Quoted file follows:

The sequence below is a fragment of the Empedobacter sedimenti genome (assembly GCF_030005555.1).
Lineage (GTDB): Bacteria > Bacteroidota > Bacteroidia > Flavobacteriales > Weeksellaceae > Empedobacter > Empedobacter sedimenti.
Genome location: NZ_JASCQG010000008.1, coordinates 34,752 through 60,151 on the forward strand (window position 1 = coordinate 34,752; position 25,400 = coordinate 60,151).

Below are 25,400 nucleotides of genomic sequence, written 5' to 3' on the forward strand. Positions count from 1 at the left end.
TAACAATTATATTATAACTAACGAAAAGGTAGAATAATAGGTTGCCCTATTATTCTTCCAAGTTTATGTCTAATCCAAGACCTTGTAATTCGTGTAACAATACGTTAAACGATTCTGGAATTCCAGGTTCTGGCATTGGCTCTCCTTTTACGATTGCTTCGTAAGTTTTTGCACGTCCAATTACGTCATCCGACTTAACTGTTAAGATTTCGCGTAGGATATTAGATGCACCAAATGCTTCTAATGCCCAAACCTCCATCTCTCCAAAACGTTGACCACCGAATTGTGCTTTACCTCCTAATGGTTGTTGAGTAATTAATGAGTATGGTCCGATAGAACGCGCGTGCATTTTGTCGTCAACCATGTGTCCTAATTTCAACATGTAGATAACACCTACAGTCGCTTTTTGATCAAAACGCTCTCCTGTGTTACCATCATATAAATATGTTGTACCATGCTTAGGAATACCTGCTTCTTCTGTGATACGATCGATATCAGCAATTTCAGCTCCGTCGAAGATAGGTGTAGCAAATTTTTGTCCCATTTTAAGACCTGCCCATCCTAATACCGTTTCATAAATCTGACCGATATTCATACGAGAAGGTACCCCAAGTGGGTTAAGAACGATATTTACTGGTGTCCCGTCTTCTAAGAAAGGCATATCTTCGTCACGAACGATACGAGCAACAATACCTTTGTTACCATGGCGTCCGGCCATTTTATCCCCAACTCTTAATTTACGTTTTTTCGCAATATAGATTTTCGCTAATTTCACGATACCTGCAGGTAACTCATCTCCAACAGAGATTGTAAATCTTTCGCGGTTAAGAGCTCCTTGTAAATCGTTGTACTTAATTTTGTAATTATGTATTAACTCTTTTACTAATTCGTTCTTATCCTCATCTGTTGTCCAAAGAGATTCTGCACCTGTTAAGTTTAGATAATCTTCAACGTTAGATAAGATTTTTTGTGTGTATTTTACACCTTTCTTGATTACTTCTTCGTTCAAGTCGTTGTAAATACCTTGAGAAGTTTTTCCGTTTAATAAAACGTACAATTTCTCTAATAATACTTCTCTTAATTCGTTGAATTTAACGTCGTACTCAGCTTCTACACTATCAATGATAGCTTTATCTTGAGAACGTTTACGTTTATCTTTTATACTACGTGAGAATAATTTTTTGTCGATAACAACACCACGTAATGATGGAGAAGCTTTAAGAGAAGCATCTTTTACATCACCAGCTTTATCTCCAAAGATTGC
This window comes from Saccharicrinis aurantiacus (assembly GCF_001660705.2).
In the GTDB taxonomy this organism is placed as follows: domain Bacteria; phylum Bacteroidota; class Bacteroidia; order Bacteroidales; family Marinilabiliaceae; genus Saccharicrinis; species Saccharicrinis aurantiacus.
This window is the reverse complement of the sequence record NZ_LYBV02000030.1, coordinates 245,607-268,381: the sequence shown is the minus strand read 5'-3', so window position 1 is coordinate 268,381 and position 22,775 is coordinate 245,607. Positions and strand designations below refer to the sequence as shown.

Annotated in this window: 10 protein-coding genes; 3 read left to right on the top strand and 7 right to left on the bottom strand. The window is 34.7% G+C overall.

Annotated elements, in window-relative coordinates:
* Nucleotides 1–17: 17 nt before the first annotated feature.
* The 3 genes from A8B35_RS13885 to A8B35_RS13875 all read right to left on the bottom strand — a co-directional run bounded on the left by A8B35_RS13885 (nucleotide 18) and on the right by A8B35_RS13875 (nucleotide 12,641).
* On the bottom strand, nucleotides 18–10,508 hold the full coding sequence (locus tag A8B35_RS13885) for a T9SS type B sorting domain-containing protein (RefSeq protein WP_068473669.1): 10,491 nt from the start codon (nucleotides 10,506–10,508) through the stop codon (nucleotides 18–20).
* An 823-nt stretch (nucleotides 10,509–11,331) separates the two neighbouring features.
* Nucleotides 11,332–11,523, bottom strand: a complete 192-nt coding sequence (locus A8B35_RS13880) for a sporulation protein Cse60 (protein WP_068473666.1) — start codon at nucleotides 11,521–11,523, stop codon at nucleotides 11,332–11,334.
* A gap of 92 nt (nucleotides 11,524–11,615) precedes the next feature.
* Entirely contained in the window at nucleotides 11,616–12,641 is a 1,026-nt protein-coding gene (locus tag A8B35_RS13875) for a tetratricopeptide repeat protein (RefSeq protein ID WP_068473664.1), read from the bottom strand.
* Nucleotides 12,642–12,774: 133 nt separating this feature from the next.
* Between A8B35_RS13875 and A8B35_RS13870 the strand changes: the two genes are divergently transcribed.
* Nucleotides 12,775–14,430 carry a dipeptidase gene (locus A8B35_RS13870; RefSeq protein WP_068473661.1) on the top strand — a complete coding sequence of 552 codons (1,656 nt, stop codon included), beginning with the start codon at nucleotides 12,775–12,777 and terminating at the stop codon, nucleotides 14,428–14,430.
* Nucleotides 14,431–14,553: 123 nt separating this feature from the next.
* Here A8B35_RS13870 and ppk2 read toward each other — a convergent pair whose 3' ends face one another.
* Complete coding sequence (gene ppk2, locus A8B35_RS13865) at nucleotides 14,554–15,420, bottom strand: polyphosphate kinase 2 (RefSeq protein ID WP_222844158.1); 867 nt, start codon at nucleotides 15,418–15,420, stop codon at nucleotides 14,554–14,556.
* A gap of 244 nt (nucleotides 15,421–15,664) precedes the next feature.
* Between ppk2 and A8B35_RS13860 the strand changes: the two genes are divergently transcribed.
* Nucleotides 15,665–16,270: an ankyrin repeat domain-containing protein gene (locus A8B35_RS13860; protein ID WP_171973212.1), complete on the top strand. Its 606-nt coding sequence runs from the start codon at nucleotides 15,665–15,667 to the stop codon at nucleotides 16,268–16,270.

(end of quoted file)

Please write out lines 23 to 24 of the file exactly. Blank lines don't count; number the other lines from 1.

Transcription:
* Complete coding sequence (gene ppk2, locus A8B35_RS13865) at nucleotides 14,554–15,420, bottom strand: polyphosphate kinase 2 (RefSeq protein ID WP_222844158.1); 867 nt, start codon at nucleotides 15,418–15,420, stop codon at nucleotides 14,554–14,556.
* A gap of 244 nt (nucleotides 15,421–15,664) precedes the next feature.